The Early Modern Commons

Search Results for "Disorder"

Your search for posts with tags containing Disorder found 12 posts

April 28

What was advertised in a colonial American newspaper 250 years ago today? “Mary, Wife of me the Subscriber, has refused my Bed and Board.” In addition to advertisements for “CHOICE INDICO,” printed blanks, the London Coffeehouse...
From: The Adverts 250 Project on 28 Apr 2020

Morris’s Misidentification: Miscasting Thomas Jefferson as an Obsessive Compulsive Personality

The characters and contributions of Benjamin Franklin, George Washington, John Adams, Thomas Jefferson, John Jay, James Madison, and Alexander Hamilton are collectively sketched by... The post Morris’s Misidentification: Miscasting Thomas Jefferson...

Remembering Vivien Leigh on World Bipolar Day

Vivien Leigh as Lady Macbeth, Laurence Olivier as Macbeth, SMT 1955. RSC/Angus McBean In 1955, sixty-three years ago, Stratford-upon-Avon experienced its most glamorous season of Shakespeare. Laurence Olivier and his wife Vivien Leigh, the golden couple...
From: The Shakespeare blog on 30 Mar 2018

Encountering Gods: The Curious Case of Epizelus at Marathon

By Lara O’Sullivan, The University of Western Australia Attic red-figure kylix showing Athena slaying the Gigante Enkelados (c. 550–500 BC). Courtesy of Wikimedia Commons.They had been encamped for days, the 900 Athenian hoplites, while their...
From: Histories of Emotion on 9 Feb 2018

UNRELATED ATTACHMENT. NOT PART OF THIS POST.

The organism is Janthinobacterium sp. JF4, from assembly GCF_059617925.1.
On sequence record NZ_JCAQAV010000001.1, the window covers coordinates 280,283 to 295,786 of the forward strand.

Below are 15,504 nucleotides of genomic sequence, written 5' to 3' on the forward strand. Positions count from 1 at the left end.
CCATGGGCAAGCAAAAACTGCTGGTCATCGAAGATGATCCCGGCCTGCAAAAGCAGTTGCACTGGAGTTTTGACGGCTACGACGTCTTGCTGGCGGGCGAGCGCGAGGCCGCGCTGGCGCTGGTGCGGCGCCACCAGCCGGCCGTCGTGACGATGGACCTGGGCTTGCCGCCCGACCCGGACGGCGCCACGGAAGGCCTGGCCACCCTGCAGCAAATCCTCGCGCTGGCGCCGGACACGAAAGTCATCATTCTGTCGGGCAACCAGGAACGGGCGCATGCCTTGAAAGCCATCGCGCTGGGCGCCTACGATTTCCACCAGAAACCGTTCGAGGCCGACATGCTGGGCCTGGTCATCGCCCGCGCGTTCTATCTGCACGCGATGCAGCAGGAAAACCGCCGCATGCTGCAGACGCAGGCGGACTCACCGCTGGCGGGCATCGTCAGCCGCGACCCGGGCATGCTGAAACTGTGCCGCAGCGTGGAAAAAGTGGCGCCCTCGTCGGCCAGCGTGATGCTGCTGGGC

Emotions and Device-Oriented Psychiatry in the Early Twentieth Century

By Chris Rudge, The University of Sydney In July 1907, the Swiss psychiatrist Carl Gustav Jung and American neurologist Frederick Peterson published the results of their investigations into the galvanometer and the pneumograph in BRAIN, the journal of...
From: Histories of Emotion on 11 Aug 2017

Astrophil and Stella, Sonnet 103

O happy Thames, that didst my Stella bear! I saw thyself, with many a smiling line Upon thy cheerful face, joy’s livery wear, While those fair planets on thy streams did shine. The boat for joy could not to dance forbear, While wanton winds, with...
From: Blogging Sidney's Sonnets on 16 Jun 2016

Nothing New in this Sloppy Scholarship

In their impressive compilation of Assyrian and Babylonian medical fragments JoAnn Scurlock and Burton R. Andersen remark about the āšipu: “like intellectuals everywhere, it was not possible for him to approach a medical problem without bringing to...
From: Darin Hayton on 2 Feb 2015

Disturbing Disorders: FOP (Stone Man Syndrome)

In a letter dated 14 April 1736, the surgeon John Freke (picture below) wrote to the Royal Society regarding a highly unusual case involving a patient at St Bartholomew’s Hospital in London. A boy, who looked ‘about Fourteen Years old’, had come...
From: The Chirurgeon's Apprentice on 17 Dec 2014

Disturbing Disorders: Sirenomelia (Mermaid Syndrome)

The sea king down there had been a widower for years, and his old mother kept house for him…she was an altogether praiseworthy person, particularly so because she was extremely fond of her granddaughters, the little sea princesses. They were six lovely...
From: The Chirurgeon's Apprentice on 9 Sep 2014

Disturbing Disorders: A Brief History of Harlequin Ichthyosis

Last Saturday, I was lounging around on the couch watching 5 straight episodes of Forensic Detectives (don’t judge) when I heard my computer ping. Being the internet junkie that I am, I immediately checked my inbox and saw a message from my old school...
From: The Chirurgeon's Apprentice on 11 Aug 2014

Beds: the beating heart of the household